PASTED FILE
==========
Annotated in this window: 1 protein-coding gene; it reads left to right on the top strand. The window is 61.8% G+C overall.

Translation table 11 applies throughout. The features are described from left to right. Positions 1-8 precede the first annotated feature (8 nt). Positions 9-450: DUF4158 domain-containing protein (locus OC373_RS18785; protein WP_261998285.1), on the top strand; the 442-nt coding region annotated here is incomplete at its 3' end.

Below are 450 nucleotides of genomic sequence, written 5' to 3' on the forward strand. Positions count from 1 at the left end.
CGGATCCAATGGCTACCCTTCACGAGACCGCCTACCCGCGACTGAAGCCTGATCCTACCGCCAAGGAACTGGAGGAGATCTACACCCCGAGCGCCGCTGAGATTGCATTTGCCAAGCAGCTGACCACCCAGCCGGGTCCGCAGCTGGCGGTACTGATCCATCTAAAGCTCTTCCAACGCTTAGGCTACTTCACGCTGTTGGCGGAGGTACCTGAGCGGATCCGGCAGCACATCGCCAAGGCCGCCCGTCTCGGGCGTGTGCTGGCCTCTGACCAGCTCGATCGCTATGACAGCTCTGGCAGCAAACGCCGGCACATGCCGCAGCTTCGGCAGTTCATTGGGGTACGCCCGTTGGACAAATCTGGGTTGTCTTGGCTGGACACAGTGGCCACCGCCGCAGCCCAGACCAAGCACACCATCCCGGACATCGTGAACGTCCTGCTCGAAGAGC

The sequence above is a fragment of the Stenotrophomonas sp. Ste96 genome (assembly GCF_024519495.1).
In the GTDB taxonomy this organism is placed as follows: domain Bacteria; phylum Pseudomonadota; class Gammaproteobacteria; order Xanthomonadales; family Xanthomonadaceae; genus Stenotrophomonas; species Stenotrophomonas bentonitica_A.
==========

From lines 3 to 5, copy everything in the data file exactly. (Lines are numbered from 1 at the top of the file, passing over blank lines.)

Below are 450 nucleotides of genomic sequence, written 5' to 3' on the forward strand. Positions count from 1 at the left end.
CGGATCCAATGGCTACCCTTCACGAGACCGCCTACCCGCGACTGAAGCCTGATCCTACCGCCAAGGAACTGGAGGAGATCTACACCCCGAGCGCCGCTGAGATTGCATTTGCCAAGCAGCTGACCACCCAGCCGGGTCCGCAGCTGGCGGTACTGATCCATCTAAAGCTCTTCCAACGCTTAGGCTACTTCACGCTGTTGGCGGAGGTACCTGAGCGGATCCGGCAGCACATCGCCAAGGCCGCCCGTCTCGGGCGTGTGCTGGCCTCTGACCAGCTCGATCGCTATGACAGCTCTGGCAGCAAACGCCGGCACATGCCGCAGCTTCGGCAGTTCATTGGGGTACGCCCGTTGGACAAATCTGGGTTGTCTTGGCTGGACACAGTGGCCACCGCCGCAGCCCAGACCAAGCACACCATCCCGGACATCGTGAACGTCCTGCTCGAAGAGC

The sequence above is a fragment of the Stenotrophomonas sp. Ste96 genome (assembly GCF_024519495.1).